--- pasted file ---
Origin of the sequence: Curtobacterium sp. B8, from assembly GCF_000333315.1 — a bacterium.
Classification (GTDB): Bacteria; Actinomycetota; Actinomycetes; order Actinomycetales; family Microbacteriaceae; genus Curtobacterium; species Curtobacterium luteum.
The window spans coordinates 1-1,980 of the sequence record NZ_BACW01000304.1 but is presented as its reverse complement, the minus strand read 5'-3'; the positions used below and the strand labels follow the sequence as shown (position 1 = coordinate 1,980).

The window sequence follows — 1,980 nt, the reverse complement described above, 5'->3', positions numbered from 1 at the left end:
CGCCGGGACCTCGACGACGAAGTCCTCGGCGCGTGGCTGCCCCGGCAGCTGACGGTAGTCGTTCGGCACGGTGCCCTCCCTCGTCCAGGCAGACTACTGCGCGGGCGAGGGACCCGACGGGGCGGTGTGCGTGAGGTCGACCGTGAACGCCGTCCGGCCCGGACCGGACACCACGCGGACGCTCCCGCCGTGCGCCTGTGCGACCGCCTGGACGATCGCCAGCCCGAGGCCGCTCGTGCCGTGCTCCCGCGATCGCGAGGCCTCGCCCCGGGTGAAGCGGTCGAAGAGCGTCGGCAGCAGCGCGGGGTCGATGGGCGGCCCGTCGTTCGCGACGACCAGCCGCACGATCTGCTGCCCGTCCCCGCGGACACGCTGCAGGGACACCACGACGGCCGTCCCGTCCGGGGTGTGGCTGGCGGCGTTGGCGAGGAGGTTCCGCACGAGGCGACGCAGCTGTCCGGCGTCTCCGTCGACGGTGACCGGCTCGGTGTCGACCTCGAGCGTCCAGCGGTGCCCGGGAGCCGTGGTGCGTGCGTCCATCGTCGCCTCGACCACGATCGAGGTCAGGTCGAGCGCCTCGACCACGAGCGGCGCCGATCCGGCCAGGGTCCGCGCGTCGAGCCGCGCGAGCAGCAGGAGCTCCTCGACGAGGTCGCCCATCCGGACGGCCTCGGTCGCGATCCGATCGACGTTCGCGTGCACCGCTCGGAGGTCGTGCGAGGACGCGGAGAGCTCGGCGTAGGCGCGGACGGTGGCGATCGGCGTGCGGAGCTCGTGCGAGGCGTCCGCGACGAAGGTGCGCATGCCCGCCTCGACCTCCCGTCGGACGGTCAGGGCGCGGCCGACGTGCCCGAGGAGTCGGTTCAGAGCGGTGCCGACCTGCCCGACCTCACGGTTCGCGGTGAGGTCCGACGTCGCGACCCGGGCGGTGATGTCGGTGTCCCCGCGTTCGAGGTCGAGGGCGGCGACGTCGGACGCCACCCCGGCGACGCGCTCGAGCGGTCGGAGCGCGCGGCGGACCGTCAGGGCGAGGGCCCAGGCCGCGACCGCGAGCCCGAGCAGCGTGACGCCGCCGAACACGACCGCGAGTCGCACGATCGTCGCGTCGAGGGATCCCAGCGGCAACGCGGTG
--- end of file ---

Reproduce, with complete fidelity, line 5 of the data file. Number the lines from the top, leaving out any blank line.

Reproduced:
CGCCGGGACCTCGACGACGAAGTCCTCGGCGCGTGGCTGCCCCGGCAGCTGACGGTAGTCGTTCGGCACGGTGCCCTCCCTCGTCCAGGCAGACTACTGCGCGGGCGAGGGACCCGACGGGGCGGTGTGCGTGAGGTCGACCGTGAACGCCGTCCGGCCCGGACCGGACACCACGCGGACGCTCCCGCCGTGCGCCTGTGCGACCGCCTGGACGATCGCCAGCCCGAGGCCGCTCGTGCCGTGCTCCCGCGATCGCGAGGCCTCGCCCCGGGTGAAGCGGTCGAAGAGCGTCGGCAGCAGCGCGGGGTCGATGGGCGGCCCGTCGTTCGCGACGACCAGCCGCACGATCTGCTGCCCGTCCCCGCGGACACGCTGCAGGGACACCACGACGGCCGTCCCGTCCGGGGTGTGGCTGGCGGCGTTGGCGAGGAGGTTCCGCACGAGGCGACGCAGCTGTCCGGCGTCTCCGTCGACGGTGACCGGCTCGGTGTCGACCTCGAGCGTCCAGCGGTGCCCGGGAGCCGTGGTGCGTGCGTCCATCGTCGCCTCGACCACGATCGAGGTCAGGTCGAGCGCCTCGACCACGAGCGGCGCCGATCCGGCCAGGGTCCGCGCGTCGAGCCGCGCGAGCAGCAGGAGCTCCTCGACGAGGTCGCCCATCCGGACGGCCTCGGTCGCGATCCGATCGACGTTCGCGTGCACCGCTCGGAGGTCGTGCGAGGACGCGGAGAGCTCGGCGTAGGCGCGGACGGTGGCGATCGGCGTGCGGAGCTCGTGCGAGGCGTCCGCGACGAAGGTGCGCATGCCCGCCTCGACCTCCCGTCGGACGGTCAGGGCGCGGCCGACGTGCCCGAGGAGTCGGTTCAGAGCGGTGCCGACCTGCCCGACCTCACGGTTCGCGGTGAGGTCCGACGTCGCGACCCGGGCGGTGATGTCGGTGTCCCCGCGTTCGAGGTCGAGGGCGGCGACGTCGGACGCCACCCCGGCGACGCGCTCGAGCGGTCGGAGCGCGCGGCGGACCGTCAGGGCGAGGGCCCAGGCCGCGACCGCGAGCCCGAGCAGCGTGACGCCGCCGAACACGACCGCGAGTCGCACGATCGTCGCGTCGAGGGATCCCAGCGGCAACGCGGTG